FIGS. 8a and 8b are representative of seismic data collected using the layout scheme of FIG. 5. However, FIG. 8a shows the seismic data after 3-D processing employing both three parameter moveout correction as well as 3-D statics and FIG. 8b shows the seismic data after 2-D processing employing one parameter moveout correction as well as 2-D statics. FIG. 8a clearly provides better definition of the structural image of the earth's subsurface formations than FIG. 8b. Moreover, if either 2-D or conventional wideline profile acquisition techniques had been used in combination with 2-D processing, the resulting structural images of the earth's subsurface formations would have been even poorer than that depicted in FIG. 8b.

The present method thus describes a technique for obtaining wide line-like seismic data but which is amenable to 3D processing techniques. In summary, the present invention consists of separating the receiver line from the source line to record a full range of source receiver pair azimuths. The data can then be input into a three parameter velocity analysis and three dimensional residual statics processing. The benefits of this approach are improved estimates of the dip and dip azimuth as well as corrected velocity field and true dip and dip azimuth information for all reflectors. It is also cost effective in that it takes very little extra effort to record compared with a conventional 2-D technique and its logistical simplicity renders it much cheaper than the wideline technique. As such, the wide line like seismic data collected in accordance with the the present invention can be processed using the more powerful three parameter moveout techniques employed with seismic data collected employing the areal techniques of conventional 3-D acquisition.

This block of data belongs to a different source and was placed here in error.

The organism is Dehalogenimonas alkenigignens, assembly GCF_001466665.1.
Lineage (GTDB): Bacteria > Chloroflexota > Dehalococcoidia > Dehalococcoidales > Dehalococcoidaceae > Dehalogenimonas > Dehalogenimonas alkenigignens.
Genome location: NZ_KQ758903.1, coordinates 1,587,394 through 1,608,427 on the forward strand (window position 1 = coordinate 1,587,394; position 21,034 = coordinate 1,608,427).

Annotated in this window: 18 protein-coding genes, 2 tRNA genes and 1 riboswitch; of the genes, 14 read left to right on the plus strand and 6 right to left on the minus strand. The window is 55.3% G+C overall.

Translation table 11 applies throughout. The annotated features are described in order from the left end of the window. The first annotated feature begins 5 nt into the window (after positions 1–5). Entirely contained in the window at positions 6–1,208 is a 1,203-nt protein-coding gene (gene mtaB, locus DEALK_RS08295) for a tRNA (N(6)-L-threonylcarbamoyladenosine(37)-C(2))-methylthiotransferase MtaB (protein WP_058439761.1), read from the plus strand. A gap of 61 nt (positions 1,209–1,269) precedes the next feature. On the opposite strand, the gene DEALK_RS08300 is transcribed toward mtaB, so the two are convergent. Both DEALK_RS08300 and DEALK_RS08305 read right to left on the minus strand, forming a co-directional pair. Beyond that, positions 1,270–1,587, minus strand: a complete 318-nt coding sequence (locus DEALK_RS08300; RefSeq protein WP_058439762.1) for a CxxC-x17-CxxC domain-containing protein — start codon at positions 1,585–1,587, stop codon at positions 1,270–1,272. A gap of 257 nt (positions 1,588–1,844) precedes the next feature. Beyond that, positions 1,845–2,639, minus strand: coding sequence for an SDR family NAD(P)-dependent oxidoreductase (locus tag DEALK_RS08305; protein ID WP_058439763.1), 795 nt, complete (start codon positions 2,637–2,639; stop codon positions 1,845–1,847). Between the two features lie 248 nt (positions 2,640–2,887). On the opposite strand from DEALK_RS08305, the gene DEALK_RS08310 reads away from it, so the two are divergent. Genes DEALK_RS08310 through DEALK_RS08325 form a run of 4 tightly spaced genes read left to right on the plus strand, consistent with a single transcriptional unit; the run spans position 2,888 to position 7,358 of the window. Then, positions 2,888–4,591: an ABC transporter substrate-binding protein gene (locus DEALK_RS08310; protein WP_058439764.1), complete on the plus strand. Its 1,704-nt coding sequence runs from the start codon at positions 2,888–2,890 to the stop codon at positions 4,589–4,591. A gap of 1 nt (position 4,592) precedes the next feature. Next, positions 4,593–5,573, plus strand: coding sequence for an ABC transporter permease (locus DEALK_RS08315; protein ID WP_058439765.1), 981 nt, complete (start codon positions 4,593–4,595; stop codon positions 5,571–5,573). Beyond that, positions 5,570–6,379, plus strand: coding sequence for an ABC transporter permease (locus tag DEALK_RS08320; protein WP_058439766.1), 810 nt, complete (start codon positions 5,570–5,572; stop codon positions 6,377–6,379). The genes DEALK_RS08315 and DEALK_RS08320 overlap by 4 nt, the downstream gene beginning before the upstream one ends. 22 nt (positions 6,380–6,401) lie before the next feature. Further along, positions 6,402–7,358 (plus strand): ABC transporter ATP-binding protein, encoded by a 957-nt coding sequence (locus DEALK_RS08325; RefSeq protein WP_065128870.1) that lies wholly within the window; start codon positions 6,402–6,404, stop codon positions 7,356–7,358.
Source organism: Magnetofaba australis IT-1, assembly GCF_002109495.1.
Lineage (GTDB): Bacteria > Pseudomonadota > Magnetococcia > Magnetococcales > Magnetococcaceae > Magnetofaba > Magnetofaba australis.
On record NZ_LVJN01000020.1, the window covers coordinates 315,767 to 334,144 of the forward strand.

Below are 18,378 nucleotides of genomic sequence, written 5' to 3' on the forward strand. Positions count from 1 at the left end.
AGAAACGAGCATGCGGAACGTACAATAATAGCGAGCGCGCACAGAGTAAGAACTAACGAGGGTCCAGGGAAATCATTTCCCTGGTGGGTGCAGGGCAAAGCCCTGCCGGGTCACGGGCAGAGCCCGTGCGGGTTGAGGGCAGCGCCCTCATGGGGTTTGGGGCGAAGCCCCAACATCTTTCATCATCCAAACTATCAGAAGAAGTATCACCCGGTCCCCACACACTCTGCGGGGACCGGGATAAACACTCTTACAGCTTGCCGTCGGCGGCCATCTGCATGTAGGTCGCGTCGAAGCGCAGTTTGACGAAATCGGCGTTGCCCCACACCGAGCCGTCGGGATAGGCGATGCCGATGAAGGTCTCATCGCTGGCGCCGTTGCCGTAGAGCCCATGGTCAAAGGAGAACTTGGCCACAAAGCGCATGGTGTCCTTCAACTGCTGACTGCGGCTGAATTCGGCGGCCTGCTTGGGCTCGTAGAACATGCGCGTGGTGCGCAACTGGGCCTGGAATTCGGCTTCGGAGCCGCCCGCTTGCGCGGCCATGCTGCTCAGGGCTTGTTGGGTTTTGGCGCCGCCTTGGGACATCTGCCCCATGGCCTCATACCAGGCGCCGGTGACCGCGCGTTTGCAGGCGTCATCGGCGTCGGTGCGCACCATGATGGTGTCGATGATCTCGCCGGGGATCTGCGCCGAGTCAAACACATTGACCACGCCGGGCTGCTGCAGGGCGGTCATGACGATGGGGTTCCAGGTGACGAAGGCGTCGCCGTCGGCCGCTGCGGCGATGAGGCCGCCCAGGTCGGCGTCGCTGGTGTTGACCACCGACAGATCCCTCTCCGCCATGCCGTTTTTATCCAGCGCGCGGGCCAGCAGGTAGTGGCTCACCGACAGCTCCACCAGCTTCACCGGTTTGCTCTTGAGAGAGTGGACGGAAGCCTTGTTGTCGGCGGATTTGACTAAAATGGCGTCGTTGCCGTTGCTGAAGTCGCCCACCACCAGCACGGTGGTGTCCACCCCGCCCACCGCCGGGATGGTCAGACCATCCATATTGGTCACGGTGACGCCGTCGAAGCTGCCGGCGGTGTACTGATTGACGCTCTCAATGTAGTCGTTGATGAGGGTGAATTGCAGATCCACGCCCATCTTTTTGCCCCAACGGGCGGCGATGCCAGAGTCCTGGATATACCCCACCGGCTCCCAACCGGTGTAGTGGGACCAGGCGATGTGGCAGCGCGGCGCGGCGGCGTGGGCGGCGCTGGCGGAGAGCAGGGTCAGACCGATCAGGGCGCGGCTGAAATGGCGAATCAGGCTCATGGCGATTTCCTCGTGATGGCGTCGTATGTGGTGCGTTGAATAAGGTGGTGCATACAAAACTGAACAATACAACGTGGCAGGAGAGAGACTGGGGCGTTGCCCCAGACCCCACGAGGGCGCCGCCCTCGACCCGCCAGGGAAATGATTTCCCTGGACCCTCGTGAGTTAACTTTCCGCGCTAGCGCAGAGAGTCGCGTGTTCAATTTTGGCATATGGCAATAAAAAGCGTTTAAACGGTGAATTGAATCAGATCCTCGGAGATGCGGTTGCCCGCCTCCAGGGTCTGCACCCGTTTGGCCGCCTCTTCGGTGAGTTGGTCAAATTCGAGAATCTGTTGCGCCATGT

It is to be appreciated that additions and modifications may be made to the instant embodiments of the inventions without departing from the invention which is defined in the following claims.

Patent Citations
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Non-Patent Citations
Reference
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Referenced by
Citing PatentFiling datePublication dateApplicantTitle
US5285423 *Jan 22, 1993Feb 8, 1994Mobil Oil CorporationMethod of broadline seismic data acquisition
US5402391 *Oct 8, 1993Mar 28, 1995Geophysical Exploration & Development Corp.Arrangement of source and receiver lines for three-dimensional seismic data acquisition
US5430689 *Jul 3, 1991Jul 4, 1995Atlantic Richfield CompanyMethod for acquiring marine seismic data having statistically distributed azimuths and offsets
US5487052 *Aug 18, 1994Jan 23, 1996Geophysical Exploration & Development CorporationThree dimensional seismic data acquistion using a repeating offset arrangement of source and receiver lines
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Classifications
U.S. Classification367/56, 367/58, 367/52, 367/38
International ClassificationG01V1/00, G01V1/28
Cooperative ClassificationG01V1/28, G01V2210/20, G01V1/003
European ClassificationG01V1/00B, G01V1/28
Legal Events
DateCodeEventDescription
Sep 14, 1999FPExpired due to failure to pay maintenance fee
Effective date: 19990702
Jul 4, 1999LAPSLapse for failure to pay maintenance fees
Jan 26, 1999REMIMaintenance fee reminder mailed
Feb 7, 1995REMIMaintenance fee reminder mailed
Dec 30, 1994FPAYFee payment
Year of fee payment: 4
Aug 24, 1990ASAssignment
Owner name: AMOCO CORPORATION, A CORP. OF IN, ILLINOIS
Free format text: ASSIGNMENT OF ASSIGNORS INTEREST.;ASSIGNORS:MARSDEN, DAVID;OVERTON, DAVID E.;REEL/FRAME:005441/0446;SIGNING DATES FROM 19900625 TO 19900628